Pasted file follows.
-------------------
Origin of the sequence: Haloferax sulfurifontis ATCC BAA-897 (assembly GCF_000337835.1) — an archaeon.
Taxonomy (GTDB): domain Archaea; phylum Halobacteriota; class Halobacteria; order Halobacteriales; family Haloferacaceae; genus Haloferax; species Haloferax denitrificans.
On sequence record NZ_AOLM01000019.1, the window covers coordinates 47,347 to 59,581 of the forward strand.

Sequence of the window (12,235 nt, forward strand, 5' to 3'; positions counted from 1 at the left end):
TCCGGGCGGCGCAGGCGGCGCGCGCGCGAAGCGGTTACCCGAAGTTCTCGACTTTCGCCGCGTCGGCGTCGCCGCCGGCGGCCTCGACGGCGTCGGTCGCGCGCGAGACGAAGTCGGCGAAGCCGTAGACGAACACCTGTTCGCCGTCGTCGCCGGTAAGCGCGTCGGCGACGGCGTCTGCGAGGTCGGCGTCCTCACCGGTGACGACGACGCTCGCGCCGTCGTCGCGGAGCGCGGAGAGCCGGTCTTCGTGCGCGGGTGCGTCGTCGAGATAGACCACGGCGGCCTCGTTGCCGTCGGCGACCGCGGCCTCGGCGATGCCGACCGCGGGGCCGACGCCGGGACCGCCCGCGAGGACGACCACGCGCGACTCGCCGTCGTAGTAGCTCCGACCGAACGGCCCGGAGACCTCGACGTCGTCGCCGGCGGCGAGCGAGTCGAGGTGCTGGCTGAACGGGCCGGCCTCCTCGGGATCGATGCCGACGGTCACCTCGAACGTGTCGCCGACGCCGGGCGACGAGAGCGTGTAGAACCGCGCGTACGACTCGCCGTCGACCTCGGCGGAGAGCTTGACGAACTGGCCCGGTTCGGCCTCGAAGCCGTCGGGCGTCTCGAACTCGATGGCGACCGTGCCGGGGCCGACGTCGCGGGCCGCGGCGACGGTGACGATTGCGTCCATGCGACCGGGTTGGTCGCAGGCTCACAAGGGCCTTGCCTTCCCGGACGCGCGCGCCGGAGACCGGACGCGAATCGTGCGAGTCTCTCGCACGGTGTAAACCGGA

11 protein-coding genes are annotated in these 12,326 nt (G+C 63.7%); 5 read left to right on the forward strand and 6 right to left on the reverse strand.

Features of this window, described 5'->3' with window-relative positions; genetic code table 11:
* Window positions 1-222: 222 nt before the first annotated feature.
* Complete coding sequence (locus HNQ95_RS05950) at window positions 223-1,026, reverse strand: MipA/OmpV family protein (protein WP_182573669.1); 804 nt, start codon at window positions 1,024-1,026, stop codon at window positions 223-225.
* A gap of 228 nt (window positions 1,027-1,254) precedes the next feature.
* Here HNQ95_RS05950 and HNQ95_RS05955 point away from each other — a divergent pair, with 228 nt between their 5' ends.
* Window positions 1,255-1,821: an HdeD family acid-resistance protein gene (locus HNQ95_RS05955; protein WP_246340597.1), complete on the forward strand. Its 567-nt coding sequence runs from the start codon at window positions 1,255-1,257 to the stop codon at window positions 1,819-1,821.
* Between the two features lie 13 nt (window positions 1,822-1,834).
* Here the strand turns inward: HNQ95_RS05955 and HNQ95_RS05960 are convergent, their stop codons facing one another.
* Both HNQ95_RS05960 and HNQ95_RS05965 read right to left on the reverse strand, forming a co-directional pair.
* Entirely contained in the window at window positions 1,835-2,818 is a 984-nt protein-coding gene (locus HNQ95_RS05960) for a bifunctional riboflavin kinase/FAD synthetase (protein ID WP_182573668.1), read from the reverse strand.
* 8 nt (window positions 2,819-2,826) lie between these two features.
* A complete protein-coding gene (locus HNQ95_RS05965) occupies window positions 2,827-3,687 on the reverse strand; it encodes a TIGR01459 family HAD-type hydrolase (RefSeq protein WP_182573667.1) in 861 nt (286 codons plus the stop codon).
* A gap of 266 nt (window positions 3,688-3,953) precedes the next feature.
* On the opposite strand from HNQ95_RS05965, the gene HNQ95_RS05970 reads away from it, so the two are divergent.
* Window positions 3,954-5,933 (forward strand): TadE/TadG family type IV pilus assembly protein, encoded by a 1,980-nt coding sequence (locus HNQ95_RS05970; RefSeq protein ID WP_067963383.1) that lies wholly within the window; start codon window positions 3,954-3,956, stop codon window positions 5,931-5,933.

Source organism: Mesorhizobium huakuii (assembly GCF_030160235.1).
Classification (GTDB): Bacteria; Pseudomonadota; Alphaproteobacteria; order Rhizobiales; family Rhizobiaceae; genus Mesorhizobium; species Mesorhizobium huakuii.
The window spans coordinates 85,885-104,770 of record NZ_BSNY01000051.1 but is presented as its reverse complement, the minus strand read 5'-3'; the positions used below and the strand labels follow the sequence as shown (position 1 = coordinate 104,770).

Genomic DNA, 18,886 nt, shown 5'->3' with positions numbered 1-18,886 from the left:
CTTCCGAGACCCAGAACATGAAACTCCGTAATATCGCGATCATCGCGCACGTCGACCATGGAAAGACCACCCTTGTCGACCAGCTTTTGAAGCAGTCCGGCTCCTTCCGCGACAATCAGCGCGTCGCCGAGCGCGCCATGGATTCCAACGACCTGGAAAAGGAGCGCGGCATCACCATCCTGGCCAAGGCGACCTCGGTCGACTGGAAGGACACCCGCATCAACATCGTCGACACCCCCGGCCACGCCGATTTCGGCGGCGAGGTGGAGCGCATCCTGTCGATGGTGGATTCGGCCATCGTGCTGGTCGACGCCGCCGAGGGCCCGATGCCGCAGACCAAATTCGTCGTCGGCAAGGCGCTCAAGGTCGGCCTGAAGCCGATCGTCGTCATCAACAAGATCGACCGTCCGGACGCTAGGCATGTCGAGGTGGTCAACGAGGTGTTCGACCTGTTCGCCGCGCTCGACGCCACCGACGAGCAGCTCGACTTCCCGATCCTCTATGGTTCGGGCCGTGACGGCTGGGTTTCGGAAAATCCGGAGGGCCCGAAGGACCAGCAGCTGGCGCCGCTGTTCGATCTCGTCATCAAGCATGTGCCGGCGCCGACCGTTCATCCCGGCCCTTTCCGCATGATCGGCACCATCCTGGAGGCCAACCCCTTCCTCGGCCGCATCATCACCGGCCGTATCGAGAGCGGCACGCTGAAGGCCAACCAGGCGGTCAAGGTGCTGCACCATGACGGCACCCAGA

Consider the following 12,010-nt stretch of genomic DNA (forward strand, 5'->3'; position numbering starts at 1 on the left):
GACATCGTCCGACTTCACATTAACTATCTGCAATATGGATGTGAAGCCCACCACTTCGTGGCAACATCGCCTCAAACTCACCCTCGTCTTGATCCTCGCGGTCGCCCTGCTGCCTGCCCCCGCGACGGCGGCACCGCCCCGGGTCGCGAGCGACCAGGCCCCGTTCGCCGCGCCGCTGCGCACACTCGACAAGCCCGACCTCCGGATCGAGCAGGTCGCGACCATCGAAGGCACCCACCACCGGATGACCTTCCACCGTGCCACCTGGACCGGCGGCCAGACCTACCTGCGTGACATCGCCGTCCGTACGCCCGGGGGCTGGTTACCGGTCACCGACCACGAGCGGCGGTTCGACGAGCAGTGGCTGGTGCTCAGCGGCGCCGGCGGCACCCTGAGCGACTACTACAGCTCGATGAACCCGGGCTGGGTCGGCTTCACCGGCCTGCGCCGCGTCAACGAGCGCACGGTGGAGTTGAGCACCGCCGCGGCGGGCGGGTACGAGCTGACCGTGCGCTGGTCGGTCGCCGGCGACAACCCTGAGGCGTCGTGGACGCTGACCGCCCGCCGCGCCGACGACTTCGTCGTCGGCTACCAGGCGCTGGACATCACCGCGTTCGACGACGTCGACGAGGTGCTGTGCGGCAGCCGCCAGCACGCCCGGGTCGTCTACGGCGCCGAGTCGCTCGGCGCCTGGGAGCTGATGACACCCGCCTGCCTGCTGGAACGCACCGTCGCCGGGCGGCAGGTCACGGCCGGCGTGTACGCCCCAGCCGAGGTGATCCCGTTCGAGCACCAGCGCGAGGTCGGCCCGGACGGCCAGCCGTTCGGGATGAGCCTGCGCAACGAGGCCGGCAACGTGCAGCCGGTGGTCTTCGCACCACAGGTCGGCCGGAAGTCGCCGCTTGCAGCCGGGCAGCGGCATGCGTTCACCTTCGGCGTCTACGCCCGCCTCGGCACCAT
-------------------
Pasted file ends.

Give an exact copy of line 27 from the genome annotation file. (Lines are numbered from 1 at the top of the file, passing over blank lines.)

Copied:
Consider the following 12,010-nt stretch of genomic DNA (forward strand, 5'->3'; position numbering starts at 1 on the left):